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Staff cuts may help Penn Hills SD balance budget

Budget factors

District Business Director Richard Liberto said several factors affected the numbers in the 2013-14 budget. Just some of the changes from last year include:

• A 7-percent bump in healthcare costs.

• A projected $500,000 increase in the money going to charter schools — Liberto predicted about 820 students will opt for an alternative to district schools next year.

• Federal funding is down between 5 and 10 percent from last year; state funding is down about $2 million from last year.

• $2.3 million in federal School Improvement Grant allocations have been used and are no longer available.

• By April 2014, the district will be owed $3.7 million in state construction subsidies, which Liberto has said he does not expect to see anytime soon.

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Thursday, May 23, 2013, 11:33 a.m.

By pushing some of its debt further down the road and cutting staff, Penn Hills School District officials say they can balance the 2013-14 budget.

Business Director Richard Liberto recommended a budget at the May 20 finance committee meeting which projected a $400,000 surplus.

The budget includes 17 teacher furloughs and pushes some of the district's debt into the future.

Liberto's recommendation was a mix of staff cuts and debt restructuring which would balance a $5 million budget deficit.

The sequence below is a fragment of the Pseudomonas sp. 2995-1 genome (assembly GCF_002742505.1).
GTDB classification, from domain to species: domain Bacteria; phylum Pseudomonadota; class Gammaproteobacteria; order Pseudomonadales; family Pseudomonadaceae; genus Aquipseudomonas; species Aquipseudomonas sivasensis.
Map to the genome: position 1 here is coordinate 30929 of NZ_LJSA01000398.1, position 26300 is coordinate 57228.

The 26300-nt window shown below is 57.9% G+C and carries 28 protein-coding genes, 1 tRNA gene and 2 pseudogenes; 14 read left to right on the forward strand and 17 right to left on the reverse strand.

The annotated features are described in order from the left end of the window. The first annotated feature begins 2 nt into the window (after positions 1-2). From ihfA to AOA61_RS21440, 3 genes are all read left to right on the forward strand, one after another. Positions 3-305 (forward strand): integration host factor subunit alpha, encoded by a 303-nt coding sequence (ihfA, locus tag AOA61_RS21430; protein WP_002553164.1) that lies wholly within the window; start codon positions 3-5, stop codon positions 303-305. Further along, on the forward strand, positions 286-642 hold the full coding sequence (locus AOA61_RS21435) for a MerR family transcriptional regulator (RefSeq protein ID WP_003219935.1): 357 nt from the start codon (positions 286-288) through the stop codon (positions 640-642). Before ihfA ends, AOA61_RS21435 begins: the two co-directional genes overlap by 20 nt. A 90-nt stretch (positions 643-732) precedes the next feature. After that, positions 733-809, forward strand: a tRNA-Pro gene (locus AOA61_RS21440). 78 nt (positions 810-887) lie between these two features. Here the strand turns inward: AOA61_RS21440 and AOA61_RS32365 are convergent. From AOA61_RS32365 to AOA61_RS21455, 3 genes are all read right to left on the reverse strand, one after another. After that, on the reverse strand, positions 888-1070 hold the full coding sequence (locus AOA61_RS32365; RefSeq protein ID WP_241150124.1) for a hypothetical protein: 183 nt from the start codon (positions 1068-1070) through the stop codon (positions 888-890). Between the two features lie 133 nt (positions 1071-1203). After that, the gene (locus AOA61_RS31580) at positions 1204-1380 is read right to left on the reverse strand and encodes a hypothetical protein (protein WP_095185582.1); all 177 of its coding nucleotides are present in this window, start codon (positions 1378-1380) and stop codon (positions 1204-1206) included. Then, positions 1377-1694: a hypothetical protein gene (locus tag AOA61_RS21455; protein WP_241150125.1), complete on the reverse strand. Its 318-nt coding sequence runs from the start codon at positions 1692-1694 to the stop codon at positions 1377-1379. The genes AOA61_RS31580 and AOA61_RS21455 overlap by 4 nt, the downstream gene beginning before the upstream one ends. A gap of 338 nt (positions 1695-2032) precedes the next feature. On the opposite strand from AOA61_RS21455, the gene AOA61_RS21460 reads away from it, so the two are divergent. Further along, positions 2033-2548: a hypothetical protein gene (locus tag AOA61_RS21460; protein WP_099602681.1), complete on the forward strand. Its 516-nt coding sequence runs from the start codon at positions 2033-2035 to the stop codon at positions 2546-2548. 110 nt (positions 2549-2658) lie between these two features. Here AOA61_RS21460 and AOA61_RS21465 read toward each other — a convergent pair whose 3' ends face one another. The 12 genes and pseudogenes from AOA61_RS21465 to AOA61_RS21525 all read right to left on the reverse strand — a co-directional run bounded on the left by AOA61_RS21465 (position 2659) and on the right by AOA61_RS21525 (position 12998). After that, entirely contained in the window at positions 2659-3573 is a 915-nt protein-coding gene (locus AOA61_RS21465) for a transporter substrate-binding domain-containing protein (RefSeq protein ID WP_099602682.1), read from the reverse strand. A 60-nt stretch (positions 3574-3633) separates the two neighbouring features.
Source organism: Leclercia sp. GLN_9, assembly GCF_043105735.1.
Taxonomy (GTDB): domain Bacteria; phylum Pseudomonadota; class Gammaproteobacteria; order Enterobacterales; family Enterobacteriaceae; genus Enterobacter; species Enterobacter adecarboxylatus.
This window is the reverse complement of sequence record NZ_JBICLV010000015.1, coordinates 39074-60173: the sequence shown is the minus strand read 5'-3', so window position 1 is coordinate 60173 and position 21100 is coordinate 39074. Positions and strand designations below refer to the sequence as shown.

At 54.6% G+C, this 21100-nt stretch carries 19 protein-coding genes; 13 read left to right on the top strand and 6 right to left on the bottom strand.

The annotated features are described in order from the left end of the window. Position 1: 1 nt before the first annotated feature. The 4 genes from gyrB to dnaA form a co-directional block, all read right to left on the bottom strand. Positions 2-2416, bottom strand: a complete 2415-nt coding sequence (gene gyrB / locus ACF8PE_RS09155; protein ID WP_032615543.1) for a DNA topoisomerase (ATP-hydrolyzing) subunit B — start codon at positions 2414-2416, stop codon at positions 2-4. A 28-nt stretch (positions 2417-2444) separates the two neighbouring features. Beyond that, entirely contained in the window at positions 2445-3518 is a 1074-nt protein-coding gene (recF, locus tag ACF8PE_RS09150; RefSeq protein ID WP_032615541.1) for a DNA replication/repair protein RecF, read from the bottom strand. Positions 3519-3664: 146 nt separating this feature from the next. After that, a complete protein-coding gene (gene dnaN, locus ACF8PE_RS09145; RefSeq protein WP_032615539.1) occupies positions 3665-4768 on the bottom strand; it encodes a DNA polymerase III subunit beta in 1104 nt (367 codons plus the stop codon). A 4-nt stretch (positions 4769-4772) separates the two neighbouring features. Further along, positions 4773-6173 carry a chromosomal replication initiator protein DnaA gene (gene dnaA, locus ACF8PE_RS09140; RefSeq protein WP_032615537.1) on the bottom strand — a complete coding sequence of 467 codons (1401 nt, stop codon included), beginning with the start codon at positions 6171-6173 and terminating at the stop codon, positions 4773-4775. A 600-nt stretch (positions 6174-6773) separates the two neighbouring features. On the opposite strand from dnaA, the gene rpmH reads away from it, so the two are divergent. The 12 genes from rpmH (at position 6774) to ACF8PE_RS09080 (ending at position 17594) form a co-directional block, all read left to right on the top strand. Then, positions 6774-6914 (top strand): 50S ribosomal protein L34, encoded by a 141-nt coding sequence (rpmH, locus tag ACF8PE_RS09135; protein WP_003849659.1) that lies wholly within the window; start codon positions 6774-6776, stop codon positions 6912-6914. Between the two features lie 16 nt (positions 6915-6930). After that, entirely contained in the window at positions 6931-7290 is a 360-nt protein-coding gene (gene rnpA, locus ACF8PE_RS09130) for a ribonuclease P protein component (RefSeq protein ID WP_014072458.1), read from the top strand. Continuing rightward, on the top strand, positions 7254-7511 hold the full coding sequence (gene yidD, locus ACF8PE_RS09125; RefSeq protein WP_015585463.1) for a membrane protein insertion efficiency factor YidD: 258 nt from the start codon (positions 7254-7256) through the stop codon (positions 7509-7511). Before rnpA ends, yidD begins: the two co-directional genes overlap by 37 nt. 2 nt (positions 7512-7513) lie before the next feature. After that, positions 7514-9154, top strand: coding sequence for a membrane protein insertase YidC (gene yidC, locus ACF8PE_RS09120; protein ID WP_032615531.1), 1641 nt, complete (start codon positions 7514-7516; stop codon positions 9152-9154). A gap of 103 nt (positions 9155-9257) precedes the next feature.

Proposed staffing reductions include 17 teacher furloughs, four teacher retirements where positions would go unfilled and the elimination of:

• Four administrative positions

• Five service aides

• Four clerical positions

• Eight teacher aides

• Four technology aides

In all, 46 positions would be eliminated.

Liberto noted, however, that he felt the furlough number was “probably a little inflated,” saying some teachers, particularly in kindergarten, likely would be recalled based on next year's enrollment numbers.

Liberto also proposed a “scoop-and-toss” approach to the district's debt service, restructuring it and shifting about $2.3 million into future payments.

At present, the district is scheduled to pay down about $7.5 million in debt service next year.

“I know we're sort of kicking the can down the road (with regard to district debt), but we've fixed everything that is in our control to fix,” Liberto told the finance committee.

Restructuring the 2009 debt would be a one-year fix, Liberto said.

The budget in recent years has been balanced with several one-time fixes.

Last year the district sold off twice its usual amount of tax-delinquent real estate to plug a $2 million gap in the 2012-13 budget.

Taking that measure last year added about $1 million to the current budget deficit.

There is no tax increase proposed; in fact, the school district's millage technically dropped, from 24.81 mills to 23.39 mills.

However, that is an adjustment because of the 2013 Allegheny County property reassessments.

The school board will meet today to take a preliminary vote on the budget.

The meeting is scheduled for 7:30 p.m. at Linton Middle School, located at 250 Aster St.

A final budget vote will take place at the June 10 board meeting, and Liberto told the finance committee that if changes occur to either state or federal funding, the board has the option to call a special meeting to vote on an adjusted budget.

The district must adopt a final, balanced budget by June 30.

Patrick Varine is an editor for Trib Total Media. He can be reached at 412-320-7845 or

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